Splendid Isolation – The Ghosts And Mysteries Of A Reckoning

The great lost film of modern British cinema emerges into the light.

Originally titled Straw Man, A Reckoning is a small budget British production directed by A.D. Barker, and starring Leslie Simpson. Shot at the start of 2010 during the coldest winter in decades, ready for release in 2011 and then endlessly caught up in a hellish legal fight with a producer who seemed determined to prevent the film from ever being seen, it’s a film that languished in this limbo for a decade – doomed, it seemed, to become one of the great lost movies, known only through the reviews of the handful of critics – and the even smaller number of general viewers – who managed to catch rare and clandestine showings or were given review screeners by the filmmakers who were understandably desperate to have the film seen by someone.

It’s the sort of David and Goliath story that film legends are made of, except that in this case there was no real Goliath – just a stalemate with murmured threats of legal action that was probably all talk, but which no one had the ability to put to the test. Until now. A Reckoning is now available on Amazon Prime. You can rent or buy it, proving that good things really do come to those who wait.

That this film became a mystery, a lost and secret buried treasure destined to be forgotten by all, is strangely apt given the story that it tells. A Reckoning fits, loosely, into post-apocalypse cinema, though whether or not an apocalypse has actually taken place remains one of the film’s mysteries. The film follows a lone man through his day to day life in an abandoned housing estate during a bitterly cold British winter and beyond. Whether the man is the sole survivor of an apocalypse event or his solitary life is an indication of his psychological isolation, or perhaps even madness, is never disclosed. Despite us not knowing the explicit details of his circumstances, we are given multiple clues to his character throughout the film, beginning with the opening quote from Edgar Allan Poe, “All that we see or seem is but a dream within a dream.”

Simpson’s careful and studied portrayal of his character’s descent into the darkness of his own mind is incredibly powerful and well played. Ranging from the black comedy of his interactions with the straw students he ‘teaches’ as part of his apparent need to hold on to normality, to his profound loneliness and total isolation, as he longs for a “single sentence to break the silence,” Simpson seems to have invested himself one hundred per cent to the role both physically and mentally, and it shows. It’s a wonderful, nuanced performance and he deserves credit for making his character believable and touching as well as frightening and deranged. For much of the film, he’s the only human presence – a sole figure in a dead village, trying to hold on to his sanity as everything collapses around and within him. Who is he? Why is he here? Is he the (un)lucky last man, or is he paying penance for some unknown sin? Does he really exist at all, or is he a figment of his own imagination? The film isn’t saying.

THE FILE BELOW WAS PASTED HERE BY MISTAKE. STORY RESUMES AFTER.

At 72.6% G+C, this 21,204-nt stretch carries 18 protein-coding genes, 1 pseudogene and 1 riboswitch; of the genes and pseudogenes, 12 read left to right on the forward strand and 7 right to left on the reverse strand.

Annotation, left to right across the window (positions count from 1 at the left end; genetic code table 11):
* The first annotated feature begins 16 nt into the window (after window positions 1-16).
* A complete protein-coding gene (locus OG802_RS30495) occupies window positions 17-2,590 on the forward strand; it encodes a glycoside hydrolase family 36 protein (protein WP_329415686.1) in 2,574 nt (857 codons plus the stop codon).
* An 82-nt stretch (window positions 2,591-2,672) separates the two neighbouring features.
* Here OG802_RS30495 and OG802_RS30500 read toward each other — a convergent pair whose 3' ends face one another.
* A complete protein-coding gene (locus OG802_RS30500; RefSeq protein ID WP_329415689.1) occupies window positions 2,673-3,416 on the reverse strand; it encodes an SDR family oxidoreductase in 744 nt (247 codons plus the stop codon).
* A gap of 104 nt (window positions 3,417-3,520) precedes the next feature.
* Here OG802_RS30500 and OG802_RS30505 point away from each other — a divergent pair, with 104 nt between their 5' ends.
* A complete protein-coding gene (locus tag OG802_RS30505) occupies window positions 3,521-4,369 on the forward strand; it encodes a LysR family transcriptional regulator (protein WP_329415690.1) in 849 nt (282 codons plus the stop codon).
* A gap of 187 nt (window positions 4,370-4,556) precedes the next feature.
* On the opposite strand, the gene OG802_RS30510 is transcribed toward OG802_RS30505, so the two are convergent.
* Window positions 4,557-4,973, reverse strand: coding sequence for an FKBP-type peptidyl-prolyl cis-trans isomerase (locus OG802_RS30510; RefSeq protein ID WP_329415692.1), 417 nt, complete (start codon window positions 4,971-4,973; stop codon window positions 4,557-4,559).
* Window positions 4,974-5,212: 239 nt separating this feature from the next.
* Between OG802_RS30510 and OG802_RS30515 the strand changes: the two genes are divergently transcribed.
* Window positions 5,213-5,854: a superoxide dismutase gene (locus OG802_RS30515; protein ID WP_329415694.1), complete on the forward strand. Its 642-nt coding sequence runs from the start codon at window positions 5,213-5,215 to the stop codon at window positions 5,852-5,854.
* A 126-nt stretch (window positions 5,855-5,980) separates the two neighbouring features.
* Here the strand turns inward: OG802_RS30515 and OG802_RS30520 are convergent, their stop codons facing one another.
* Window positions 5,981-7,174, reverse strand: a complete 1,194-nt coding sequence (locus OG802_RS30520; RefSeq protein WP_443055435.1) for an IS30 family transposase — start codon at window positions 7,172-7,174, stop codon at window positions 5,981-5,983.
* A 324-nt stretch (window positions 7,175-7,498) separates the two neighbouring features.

The other main character is the location – an abandoned RAF village that is the very definition of desolate – we’re used to seeing empty houses, but an entire town, still standing but devoid of life… that’s something else. It gives this small story a real scope and an epic canvas, made all the more striking by the snowfall that hit the film a few days into shooting and so provides not only a dazzling backdrop but also a genuine feel that time is passing – it’s a film that takes place over months, maybe even years, and we get that feeling of life slowly grinding down the unnamed central character beautifully. Something too must be said about Adam Krajczynski’s magnificent photography which gives an ethereal beauty to the desolate winter landscape and is an integral element in the film’s overall emotional impact.

A Reckoning asks many questions and whilst some are answered, many are left open. It’s a very literary film with multiple references to books and characters that, if one is familiar with those works, add an extra dimension to the narrative and provide further indication of the character’s mental state. Whilst in many other films, this kind of ‘intellectual product placement’ can be overemphasised and clumsy, here it works perfectly, and gives a genuine depth to the film.

A Reckoning is a film that asks each and every one of us to question our habitual lives. It’s an existential quest to discover the meaning in our own existence, beyond our attachments to others and everything we hold dear. To strip away everything and see what remains. This is slow, quiet, thoughtful film-making at its most challenging and rewarding. You owe it to yourself to catch up with it now that you finally can.

STEVE HUGHES

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